Hermans wins on Green Mountain on stage 5

Ben Hermans (BMC) won the battle up Green Mountain on stage 5 of the Tour of Oman, finishing ahead of Fabio Aru (Astana) and Rui Costa (UAE Abu Dhabi) to all but seal the overall victory in the race.
The Belgian, who had taken the red leader’s jersey with his punchy victory on stage 2, ground his way up the 5.7 km, 10 per cent climb to finish ahead of the more distinguished climbers at the summit. Aru finished three seconds back, and Costa 11 seconds, with most of the rest of the riders over half a minute down. Romain Bardet, who was second on Green Mountain last year, finished 44 seconds down in what was the first big test of his campaign.
Asked if it was the biggest victory of his career, Hermans said: “Against the riders that I faced here today, yes I think so.
It was really hard. Fabio Aru was just behind me at 10 or 15 metres so it was really fast right until the line. Merhawi Kudus attacked and he was just 10 seconds in front of me but I still had a good effort in my legs. I was afraid that the others might come back but in the end it was ok.”
Hermans’ victory puts him in a comfortable position going into Sunday’s final stage, which is expected to end in a mass sprint. The 30-year-old has a 22-second buffer on GC over Costa, with Aru third at 35 seconds. It would be the first overall stage race win of his nine-year career.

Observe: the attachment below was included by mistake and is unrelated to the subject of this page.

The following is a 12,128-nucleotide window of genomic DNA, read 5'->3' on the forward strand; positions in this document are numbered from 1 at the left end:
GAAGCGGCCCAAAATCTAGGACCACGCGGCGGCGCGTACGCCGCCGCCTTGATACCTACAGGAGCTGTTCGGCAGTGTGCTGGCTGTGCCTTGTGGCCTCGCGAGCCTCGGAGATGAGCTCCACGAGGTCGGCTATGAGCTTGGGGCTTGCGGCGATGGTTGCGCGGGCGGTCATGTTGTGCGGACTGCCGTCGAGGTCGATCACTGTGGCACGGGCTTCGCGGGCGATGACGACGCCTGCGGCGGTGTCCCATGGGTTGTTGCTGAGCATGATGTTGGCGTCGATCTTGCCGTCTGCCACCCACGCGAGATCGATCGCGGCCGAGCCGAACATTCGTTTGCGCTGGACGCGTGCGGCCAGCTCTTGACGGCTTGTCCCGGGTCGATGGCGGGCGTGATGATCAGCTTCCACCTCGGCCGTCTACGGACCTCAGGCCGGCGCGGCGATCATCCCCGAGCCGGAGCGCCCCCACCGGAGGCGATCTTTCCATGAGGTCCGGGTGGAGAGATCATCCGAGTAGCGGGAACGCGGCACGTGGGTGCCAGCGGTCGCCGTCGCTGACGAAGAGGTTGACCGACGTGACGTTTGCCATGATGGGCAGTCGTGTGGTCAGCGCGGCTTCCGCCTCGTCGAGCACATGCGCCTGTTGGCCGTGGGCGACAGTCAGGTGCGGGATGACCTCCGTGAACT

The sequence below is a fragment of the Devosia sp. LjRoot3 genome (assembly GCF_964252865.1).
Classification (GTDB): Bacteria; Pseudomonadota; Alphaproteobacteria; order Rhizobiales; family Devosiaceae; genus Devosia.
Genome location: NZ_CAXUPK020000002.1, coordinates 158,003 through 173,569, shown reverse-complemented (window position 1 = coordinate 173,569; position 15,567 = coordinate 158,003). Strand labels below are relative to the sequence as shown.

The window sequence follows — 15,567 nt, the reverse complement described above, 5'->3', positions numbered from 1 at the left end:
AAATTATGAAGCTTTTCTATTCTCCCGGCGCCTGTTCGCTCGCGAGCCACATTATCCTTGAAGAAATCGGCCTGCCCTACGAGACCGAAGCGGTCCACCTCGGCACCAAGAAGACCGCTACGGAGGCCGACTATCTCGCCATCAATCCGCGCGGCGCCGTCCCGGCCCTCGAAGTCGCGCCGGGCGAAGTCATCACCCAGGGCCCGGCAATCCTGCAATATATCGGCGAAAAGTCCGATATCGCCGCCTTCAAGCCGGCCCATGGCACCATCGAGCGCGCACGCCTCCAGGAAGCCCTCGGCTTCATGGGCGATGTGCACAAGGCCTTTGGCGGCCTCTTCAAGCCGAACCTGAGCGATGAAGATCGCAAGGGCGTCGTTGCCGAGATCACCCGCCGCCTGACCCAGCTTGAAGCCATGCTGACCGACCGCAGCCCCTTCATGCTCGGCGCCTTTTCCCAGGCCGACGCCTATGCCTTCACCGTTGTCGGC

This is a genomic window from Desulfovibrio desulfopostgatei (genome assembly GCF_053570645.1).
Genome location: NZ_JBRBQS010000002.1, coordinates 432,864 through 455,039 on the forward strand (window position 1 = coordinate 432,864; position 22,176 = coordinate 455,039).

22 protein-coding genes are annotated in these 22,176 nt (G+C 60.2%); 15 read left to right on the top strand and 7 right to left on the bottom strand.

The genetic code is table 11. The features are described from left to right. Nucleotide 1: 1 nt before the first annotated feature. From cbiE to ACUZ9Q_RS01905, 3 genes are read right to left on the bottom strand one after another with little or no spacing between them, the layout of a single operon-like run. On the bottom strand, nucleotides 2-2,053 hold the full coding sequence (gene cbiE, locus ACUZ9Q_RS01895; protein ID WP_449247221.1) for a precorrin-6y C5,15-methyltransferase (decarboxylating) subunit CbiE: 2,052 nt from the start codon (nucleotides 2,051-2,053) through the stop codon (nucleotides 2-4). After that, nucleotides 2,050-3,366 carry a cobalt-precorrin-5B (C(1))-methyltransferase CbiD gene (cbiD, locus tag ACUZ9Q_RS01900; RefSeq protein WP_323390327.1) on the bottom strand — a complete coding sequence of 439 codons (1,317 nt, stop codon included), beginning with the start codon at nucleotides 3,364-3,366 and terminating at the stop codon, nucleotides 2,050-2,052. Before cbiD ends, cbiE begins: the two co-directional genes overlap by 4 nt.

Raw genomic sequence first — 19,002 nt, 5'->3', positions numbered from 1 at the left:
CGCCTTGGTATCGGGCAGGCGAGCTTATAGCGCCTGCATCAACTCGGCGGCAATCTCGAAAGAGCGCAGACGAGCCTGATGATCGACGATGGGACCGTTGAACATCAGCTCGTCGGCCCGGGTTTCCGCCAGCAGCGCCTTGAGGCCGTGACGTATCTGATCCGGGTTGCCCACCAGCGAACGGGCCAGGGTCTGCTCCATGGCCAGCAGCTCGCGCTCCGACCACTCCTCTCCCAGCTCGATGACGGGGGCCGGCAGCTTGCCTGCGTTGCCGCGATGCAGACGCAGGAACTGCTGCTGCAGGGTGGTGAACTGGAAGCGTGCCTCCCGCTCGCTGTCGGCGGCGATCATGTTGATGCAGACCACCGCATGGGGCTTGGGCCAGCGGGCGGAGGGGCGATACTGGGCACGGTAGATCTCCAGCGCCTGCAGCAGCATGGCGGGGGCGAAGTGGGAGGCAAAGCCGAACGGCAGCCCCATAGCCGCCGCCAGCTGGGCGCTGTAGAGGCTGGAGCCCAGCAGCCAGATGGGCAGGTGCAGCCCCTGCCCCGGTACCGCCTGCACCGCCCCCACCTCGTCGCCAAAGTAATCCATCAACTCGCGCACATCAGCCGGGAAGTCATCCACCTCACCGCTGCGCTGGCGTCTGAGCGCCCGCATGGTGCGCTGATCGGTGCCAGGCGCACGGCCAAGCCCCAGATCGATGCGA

“Normally, it is just a mechanical problem that could kill me tomorrow, so it’s a nice feeling to be in this position,” he added.
How it unfolded
A fast start and heavy winds saw echelons forming and the peloton splitting almost from the get-go.
After 22 kilometres everything came back together but only temporarily, as a five-man group was able to establish itself and get away. Mark Christian (Aqua Blue Sport), Daniel Diaz (Delko Marseille Provence KTM), Olivier Pardini (WB Veranclassic Aqua Protect), Jonathan Clarke (UnitedHealthcare) and Preben Van Hecke (Sport Vlaanderen-Baloise) made the break and built up a large gap.
There were crashes along the way. Christian hit the deck but was able to make it back to the lead group, and there was a large crash in the peloton itself when a stream overflowed across the road. There were apparently no injuries but it slowed things down enough to send the gap up to eight and a half minutes.
That was the highest the gap went, as the Green Mountain finale loomed, and the favourites weren’t about to let their chance slip away. The gap kept on decreasing, and heavy crosswinds entered the picture.
With 10 km to go, and the 5.7 km, 10 per cent climb up the 1,235m Green Mountain coming ever closer, the gap was down to 2:50. BMC and Astana were amongst those putting pressure on from behind.
Things fell apart as the climb began, and the field was only a minute behind the three remaining in the lead group. No sooner had they been caught than the attacks started, with Lachlan Morton (Dimension Data) the first to get away, but unsuccessfully. Riders were scattered along the road as the high pace took its toll.